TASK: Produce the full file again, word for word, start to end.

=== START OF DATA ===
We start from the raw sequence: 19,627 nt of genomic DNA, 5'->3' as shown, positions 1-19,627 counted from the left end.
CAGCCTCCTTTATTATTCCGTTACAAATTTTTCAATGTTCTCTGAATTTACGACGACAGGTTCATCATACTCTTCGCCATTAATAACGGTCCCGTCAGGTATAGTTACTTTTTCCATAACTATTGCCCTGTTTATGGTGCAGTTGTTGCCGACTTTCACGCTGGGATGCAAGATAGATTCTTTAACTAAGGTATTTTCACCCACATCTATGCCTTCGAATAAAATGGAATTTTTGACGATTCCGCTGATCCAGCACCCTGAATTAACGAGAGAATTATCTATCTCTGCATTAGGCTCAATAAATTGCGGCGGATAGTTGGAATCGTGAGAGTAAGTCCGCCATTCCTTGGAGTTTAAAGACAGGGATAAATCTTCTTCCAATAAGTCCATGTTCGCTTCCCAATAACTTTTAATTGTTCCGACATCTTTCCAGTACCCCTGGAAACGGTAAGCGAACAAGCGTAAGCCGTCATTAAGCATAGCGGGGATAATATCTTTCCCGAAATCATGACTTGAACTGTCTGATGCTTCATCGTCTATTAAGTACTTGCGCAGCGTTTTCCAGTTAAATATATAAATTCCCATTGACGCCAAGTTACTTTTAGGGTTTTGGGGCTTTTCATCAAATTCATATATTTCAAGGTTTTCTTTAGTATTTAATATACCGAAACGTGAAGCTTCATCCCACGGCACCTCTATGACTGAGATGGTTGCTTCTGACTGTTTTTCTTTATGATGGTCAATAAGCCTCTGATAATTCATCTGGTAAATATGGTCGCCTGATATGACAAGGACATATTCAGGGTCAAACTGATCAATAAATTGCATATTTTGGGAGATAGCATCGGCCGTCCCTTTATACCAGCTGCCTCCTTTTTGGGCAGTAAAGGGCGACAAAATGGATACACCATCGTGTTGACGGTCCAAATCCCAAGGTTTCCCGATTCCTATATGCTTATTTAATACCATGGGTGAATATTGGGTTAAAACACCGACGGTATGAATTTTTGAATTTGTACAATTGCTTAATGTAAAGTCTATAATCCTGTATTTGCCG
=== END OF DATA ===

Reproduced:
We start from the raw sequence: 19,627 nt of genomic DNA, 5'->3' as shown, positions 1-19,627 counted from the left end.
CAGCCTCCTTTATTATTCCGTTACAAATTTTTCAATGTTCTCTGAATTTACGACGACAGGTTCATCATACTCTTCGCCATTAATAACGGTCCCGTCAGGTATAGTTACTTTTTCCATAACTATTGCCCTGTTTATGGTGCAGTTGTTGCCGACTTTCACGCTGGGATGCAAGATAGATTCTTTAACTAAGGTATTTTCACCCACATCTATGCCTTCGAATAAAATGGAATTTTTGACGATTCCGCTGATCCAGCACCCTGAATTAACGAGAGAATTATCTATCTCTGCATTAGGCTCAATAAATTGCGGCGGATAGTTGGAATCGTGAGAGTAAGTCCGCCATTCCTTGGAGTTTAAAGACAGGGATAAATCTTCTTCCAATAAGTCCATGTTCGCTTCCCAATAACTTTTAATTGTTCCGACATCTTTCCAGTACCCCTGGAAACGGTAAGCGAACAAGCGTAAGCCGTCATTAAGCATAGCGGGGATAATATCTTTCCCGAAATCATGACTTGAACTGTCTGATGCTTCATCGTCTATTAAGTACTTGCGCAGCGTTTTCCAGTTAAATATATAAATTCCCATTGACGCCAAGTTACTTTTAGGGTTTTGGGGCTTTTCATCAAATTCATATATTTCAAGGTTTTCTTTAGTATTTAATATACCGAAACGTGAAGCTTCATCCCACGGCACCTCTATGACTGAGATGGTTGCTTCTGACTGTTTTTCTTTATGATGGTCAATAAGCCTCTGATAATTCATCTGGTAAATATGGTCGCCTGATATGACAAGGACATATTCAGGGTCAAACTGATCAATAAATTGCATATTTTGGGAGATAGCATCGGCCGTCCCTTTATACCAGCTGCCTCCTTTTTGGGCAGTAAAGGGCGACAAAATGGATACACCATCGTGTTGACGGTCCAAATCCCAAGGTTTCCCGATTCCTATATGCTTATTTAATACCATGGGTGAATATTGGGTTAAAACACCGACGGTATGAATTTTTGAATTTGTACAATTGCTTAATGTAAAGTCTATAATCCTGTATTTGCCG